KVOS Special: Guemes Island - Beginning or End?
- I'm a capitalist.
- This is not socialism.
- If those people that want to buy this property,
- let them come around with their checkbook.
- And let them buy it for recreational area.
- They have no right to tell me what to do,
- and I'll fight this state, the federal government,
- or anybody else.
- I want to preface my remarks by saying that this is strictly
- my opinion.
- But after meeting with the gentleman in New York,
- and in Texas, and so forth, it is my personal opinion
- that if we do not get the plant on Guemes Island,
- it will not go in the state of Washington.
- It's the position of this committee
- that the San Juan Islands are no place for heavy industry.
- Well, I believe it'll be good for the whole area--
- the county, and Guemes, and Anacortes--
- our young people, everybody.
- I think it's really the first time in our life
- we'll be a real asset to the Skagit County.
- What about the objections that you're
- going to deprive the island of its scenery
- and make it tough on beach home residents
- and other permanent residents?
- I think actually these people are worried about something
- that doesn't exist.
- I doubt if our permanent population
- will increase very many.
- I think most of the workers will live in town.
- And I see no reason why an aluminum
- plant will interfere, essentially,
- with beach property.
- Because it's privately owned and privately controlled,
- and although we'll have more traffic on our roads,
- I don't think it'll affect the beach property at all.
- Or very little, at least.
- There's been some sentiment expressed
- about possible fallout from this plant.
- Well, according to my information,
- it's a process developed by the University of Washington
- and has practically--
- well, over 95% recovery and a scrubbing process,
- so we're assured there won't be any pollution--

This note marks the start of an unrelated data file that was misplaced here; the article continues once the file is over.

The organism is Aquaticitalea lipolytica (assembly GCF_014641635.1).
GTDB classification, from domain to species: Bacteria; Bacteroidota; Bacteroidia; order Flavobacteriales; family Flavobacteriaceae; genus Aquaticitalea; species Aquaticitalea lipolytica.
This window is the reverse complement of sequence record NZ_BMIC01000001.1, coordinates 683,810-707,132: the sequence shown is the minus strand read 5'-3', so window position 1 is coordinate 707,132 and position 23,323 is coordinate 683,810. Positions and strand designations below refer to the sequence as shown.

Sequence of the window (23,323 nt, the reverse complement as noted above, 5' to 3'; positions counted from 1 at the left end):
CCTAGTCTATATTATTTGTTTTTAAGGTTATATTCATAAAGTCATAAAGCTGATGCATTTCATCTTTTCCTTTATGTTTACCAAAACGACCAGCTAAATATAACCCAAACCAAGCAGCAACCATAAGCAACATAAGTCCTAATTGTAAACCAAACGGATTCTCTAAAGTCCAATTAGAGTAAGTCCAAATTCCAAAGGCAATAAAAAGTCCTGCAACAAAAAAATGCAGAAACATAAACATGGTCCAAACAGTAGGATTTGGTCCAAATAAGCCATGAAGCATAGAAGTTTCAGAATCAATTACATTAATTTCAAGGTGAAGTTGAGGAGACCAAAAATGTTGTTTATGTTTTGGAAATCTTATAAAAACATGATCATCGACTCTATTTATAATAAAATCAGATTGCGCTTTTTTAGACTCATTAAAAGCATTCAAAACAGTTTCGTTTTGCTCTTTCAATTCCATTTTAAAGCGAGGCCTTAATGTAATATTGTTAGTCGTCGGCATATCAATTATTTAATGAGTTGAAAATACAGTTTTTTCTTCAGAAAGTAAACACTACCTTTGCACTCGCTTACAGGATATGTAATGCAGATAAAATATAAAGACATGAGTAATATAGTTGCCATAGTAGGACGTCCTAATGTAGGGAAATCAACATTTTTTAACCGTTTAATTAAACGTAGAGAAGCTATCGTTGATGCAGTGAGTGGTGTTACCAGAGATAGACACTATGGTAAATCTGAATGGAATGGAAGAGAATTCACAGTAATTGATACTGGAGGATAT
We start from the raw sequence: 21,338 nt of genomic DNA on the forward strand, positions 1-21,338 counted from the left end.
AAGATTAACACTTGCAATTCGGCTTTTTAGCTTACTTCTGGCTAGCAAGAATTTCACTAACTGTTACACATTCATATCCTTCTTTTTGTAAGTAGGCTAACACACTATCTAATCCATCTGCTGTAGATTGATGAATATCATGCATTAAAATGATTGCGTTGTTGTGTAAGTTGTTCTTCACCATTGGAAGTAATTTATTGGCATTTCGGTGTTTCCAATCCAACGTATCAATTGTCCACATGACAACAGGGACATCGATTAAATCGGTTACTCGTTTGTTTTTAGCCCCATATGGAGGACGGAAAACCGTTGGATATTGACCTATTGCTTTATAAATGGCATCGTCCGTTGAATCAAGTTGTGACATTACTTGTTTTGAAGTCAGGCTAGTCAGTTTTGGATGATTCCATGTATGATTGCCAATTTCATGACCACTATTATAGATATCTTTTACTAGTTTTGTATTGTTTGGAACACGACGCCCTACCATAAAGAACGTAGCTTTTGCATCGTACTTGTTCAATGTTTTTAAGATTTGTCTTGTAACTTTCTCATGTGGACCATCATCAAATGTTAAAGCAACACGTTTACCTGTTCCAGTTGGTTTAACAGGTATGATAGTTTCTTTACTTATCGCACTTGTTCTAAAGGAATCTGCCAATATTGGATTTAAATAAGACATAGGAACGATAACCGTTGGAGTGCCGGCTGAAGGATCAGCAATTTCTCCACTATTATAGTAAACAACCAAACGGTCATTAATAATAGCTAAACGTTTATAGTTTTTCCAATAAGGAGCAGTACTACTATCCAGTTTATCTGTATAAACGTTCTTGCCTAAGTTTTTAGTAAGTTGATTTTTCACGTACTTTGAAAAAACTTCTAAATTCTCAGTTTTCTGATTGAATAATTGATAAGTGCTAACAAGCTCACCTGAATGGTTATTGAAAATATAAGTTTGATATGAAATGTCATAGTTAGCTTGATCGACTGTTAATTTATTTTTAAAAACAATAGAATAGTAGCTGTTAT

- very, very little.
- There hasn't been in Intalco, for instance.
- It's been very clean.
- I think they are so sick of people where they live,
- that they come up here.
- They don't want to see any people.
- That's my opinion.
- I don't know.
- I like people.
- I like children.
- I like kids.
- That's why I'm a teacher.
- And I think these people are just sick and tired of people.
- And that's why they want the aluminum plant to stay away,
- because they think that if an aluminum plant comes in,
- there are people that'll come.
- And they'll-- their little private bit of heaven will be
- That's my opinion.
- Won't that be true, to some extent, if the plant comes?
- Well, it's true.
- But in this life, you pay for what you get.
- And if you don't want it, of course,
- you don't want to pay for it.
- But I think we'll get far more with a plant coming
- than we'll lose by it's coming.
- I think it'll be a real asset to this country in this area.
- What about this "Save the San Juans?"
- Do you subscribe to the theory that Guemes is not a San Juan
- Well, it never has been until the committee was formed.
- But I don't think it matters.
- The San Juans are known nationally.
- Guemes was never heard of, until the Northwest aluminum